Therefore, Jeremiah accepted the Babylonian king as a new overlord, under whom Judah would be safe from other would-be invaders and able to learn a better way to be God’s covenant people. Violent resistance would not succeed in saving Judah’s national sovereignty, Jeremiah knew, but it would result in a much harsher invasion, occupation, and deportation into a long exile. And thus it came to pass.
Jeremiah’s attitude was light-years away from that of contemporary nationalism or patriotism. By the standards of contemporary U.S. Christians, Jeremiah would be a traitor who shamelessly cooperates with the enemy. People of other religions justified in conquering the would-be People of God while God’s prophet consorts with those pagans? Strong stuff. Any Christian wishing to justify a current crusade against Muslims had better leave Jeremiah off the reading list.
Jeremiah insists in chapters 12 and 18 that God is free to make or unmake any nation of people as God’s own—with no exceptions for Judah—or for the U.S. or the modern state of Israel for that matter. To Jeremiah, God is universal and the moral rules of Torah are universal in application. The Way of God cannot be made the exclusive claim of any single nationality, culture, or ethnic group. A people can only demonstrate that they are God’s people by abiding in God’s will.

July 3, 2006 Posted by | Biblical exegesis, Hebrew Bible/O.T., heroes, peacemaking, war | Comments Off on Jeremiah the War Resister, pt. 1

Religious Liberty Dimensions of the Abortion Debate

I am not intending to discuss the morality of abortion per se. Frankly, I have long believed that both “pro-choice” and “pro-life” advocates have way oversimplified the moral complexities involved in order to rally troops. You know the drill: extreme pro-choicers talking as if the civil liberties of pregnant women were the ONLY consideration and of medical abortions having no more moral significance than wart removal and extreme pro-lifers (having the louder megaphone for some time now) equating all abortions with murder and demonizing the motives of anyone who brings up hard cases or complexities. Deciding in the mid’80s that one side yelling “woman hater” and the other yelling “baby killer” did not count as moral discourse, I joined Common Ground which seeks its namesake between pro-choicers and pro-lifers. I spent 10 years with the organization and the experience would make good training for negotiating Middle East peace! At any rate, if someone is interested in getting past simplistic slogans to hard moral reasoning, I recommend Abortion: A Reader, ed. Lloyd Steffan, The Pilgrim Library of Ethics (Pilgrim Press, 1996) which gathers some of the best arguments, religious and secular, on all sides of the debate.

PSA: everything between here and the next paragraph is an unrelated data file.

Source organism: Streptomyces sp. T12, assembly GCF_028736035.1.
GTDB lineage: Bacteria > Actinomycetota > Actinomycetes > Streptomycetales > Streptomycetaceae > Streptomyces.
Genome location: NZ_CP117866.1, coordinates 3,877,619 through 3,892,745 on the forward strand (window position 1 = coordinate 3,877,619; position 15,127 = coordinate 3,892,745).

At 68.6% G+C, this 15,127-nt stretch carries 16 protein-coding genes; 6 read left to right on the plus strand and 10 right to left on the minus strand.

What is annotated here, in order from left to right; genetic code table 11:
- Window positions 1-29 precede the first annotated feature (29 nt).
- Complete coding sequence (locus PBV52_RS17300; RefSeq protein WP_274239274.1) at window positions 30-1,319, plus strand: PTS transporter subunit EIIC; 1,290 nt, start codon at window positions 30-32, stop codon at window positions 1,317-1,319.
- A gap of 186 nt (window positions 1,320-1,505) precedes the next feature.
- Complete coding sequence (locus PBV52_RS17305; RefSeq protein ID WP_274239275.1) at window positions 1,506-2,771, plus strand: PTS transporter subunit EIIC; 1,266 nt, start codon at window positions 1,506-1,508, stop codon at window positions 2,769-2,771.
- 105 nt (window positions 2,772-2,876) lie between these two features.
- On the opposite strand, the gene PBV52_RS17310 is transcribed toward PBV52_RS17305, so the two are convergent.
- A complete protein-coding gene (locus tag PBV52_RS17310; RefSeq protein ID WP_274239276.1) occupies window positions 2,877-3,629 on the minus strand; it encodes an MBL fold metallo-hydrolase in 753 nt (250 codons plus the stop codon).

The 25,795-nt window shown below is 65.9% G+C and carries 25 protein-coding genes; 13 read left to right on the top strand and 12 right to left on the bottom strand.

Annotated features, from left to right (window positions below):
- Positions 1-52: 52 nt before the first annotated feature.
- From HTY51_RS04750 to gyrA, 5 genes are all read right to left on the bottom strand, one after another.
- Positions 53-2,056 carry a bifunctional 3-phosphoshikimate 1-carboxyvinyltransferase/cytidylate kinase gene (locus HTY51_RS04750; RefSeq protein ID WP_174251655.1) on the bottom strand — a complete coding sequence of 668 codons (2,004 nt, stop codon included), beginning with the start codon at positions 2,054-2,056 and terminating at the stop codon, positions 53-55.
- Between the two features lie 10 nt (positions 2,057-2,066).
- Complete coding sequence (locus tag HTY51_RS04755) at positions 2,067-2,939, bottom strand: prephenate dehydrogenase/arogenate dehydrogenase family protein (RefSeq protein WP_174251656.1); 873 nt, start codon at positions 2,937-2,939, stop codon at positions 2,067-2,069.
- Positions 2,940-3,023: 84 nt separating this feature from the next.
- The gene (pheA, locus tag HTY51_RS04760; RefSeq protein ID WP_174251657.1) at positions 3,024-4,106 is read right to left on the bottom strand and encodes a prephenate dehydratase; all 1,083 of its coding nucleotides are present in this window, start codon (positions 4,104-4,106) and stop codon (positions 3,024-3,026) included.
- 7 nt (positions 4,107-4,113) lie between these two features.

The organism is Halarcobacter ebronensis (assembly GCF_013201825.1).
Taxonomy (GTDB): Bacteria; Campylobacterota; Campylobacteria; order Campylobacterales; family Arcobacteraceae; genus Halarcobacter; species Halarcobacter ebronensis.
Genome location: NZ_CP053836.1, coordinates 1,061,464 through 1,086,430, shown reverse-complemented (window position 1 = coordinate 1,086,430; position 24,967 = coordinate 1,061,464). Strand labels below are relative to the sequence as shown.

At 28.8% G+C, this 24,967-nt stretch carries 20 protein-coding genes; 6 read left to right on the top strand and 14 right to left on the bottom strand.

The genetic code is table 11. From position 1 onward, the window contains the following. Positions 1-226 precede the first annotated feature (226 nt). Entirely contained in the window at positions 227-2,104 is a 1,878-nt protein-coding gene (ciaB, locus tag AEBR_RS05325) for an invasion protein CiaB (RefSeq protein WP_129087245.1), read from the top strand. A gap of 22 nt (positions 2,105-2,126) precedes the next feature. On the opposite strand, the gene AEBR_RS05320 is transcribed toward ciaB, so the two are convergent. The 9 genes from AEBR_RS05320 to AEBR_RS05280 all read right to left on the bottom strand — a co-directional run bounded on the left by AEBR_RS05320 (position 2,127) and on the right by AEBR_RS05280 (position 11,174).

What concerns me here is the religious liberty aspects of the debate–which, sadly, were not even addressed in Roe v. Wade (1973). A brief side-note: Contrary to the constant rhetoric of the right, this decision was NOT immediately controversial. Catholic officials opposed it from the beginning, but usually in language tied in with their opposition to artificial birth control. Many later figures of the religious right either ignored the decision or made statements in the affirmative. The latter category included the notorious fundamentalist Baptist W.A. Criswell, author of Why I Preach the Bible as Literally True. Criswell noted that biblically, life begins with breath, and said that he always believed abortion should be left up to moral decision of the mother. Another similar voice was that of the right-wing theologian Norman Geisler. In the earlier editions of his book, Christian Ethics, he laid down the principle that “born life has priority over unborn life” and spelled out a limited number of cases in which he would believe that abortion is a moral option. Later, after the pro-life movement dominated the religious right, Geisler’s book came out in a new edition in which this section was removed and he argued that all Christians MUST be pro-life. Changing one’s mind is perfectly okay, but it is dishonest not to admit that you HAVE changed your mind and not to admit that an issue is complex enough for people to come to different conclusions.

When the Supreme Court decided in Brown v. Board of Education (1954) that segregation in public schools was unconstitutional, THAT was controversial. White preachers accused the SC OTUS of communism, billboards went up throughout the South threatening the lives of justices, and there were widespread calls for the impeachment of Chief Justice Warren (although the decision was unanimous). NOTHING like that happened when Roe was handed down and abortion was not a hot political topic until the 1980 campaign of Ronald Reagan, aided by a book published in the late ’70s by Francis Schaeffer and a then-obscure doctor named C. Everett Koop (later Reagan’s Surgeon General) called Whatever Happened to the Human Race? which first made abortion and euthanasia widespread evils among the Right and the battle cries for a new “right to life” movement.

This, in itself, is not damning. Sometimes it takes awhile for something to be perceived as an evil that must be opposed. I have nothing against people changing their minds. I do protest the dishonesty which claims that the new position is the one you’ve ALWAYS held, that ALL right-thinking people (all Christians, or all Bible-believing Christians, etc.) hold and have always held, and portraying your opponents as, at best, morally obtuse, and, at worst, in league with the powers of darkness. This is wrong, but it has characterized the Religious Right’s tone in the abortion debate from 1980 onward.